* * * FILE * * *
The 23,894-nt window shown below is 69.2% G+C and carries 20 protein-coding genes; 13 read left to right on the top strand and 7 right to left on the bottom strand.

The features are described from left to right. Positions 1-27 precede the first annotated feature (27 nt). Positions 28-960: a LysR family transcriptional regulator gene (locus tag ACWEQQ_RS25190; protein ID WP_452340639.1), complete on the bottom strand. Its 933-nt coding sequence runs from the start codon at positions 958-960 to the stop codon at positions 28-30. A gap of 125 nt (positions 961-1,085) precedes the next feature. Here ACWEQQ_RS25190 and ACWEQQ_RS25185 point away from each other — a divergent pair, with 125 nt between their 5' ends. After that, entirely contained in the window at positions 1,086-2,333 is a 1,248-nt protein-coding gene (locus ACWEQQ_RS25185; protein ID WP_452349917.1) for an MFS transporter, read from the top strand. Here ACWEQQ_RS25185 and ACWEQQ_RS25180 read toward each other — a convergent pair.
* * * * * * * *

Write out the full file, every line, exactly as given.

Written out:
The 23,894-nt window shown below is 69.2% G+C and carries 20 protein-coding genes; 13 read left to right on the top strand and 7 right to left on the bottom strand.

The features are described from left to right. Positions 1-27 precede the first annotated feature (27 nt). Positions 28-960: a LysR family transcriptional regulator gene (locus tag ACWEQQ_RS25190; protein ID WP_452340639.1), complete on the bottom strand. Its 933-nt coding sequence runs from the start codon at positions 958-960 to the stop codon at positions 28-30. A gap of 125 nt (positions 961-1,085) precedes the next feature. Here ACWEQQ_RS25190 and ACWEQQ_RS25185 point away from each other — a divergent pair, with 125 nt between their 5' ends. After that, entirely contained in the window at positions 1,086-2,333 is a 1,248-nt protein-coding gene (locus ACWEQQ_RS25185; protein ID WP_452349917.1) for an MFS transporter, read from the top strand. Here ACWEQQ_RS25185 and ACWEQQ_RS25180 read toward each other — a convergent pair.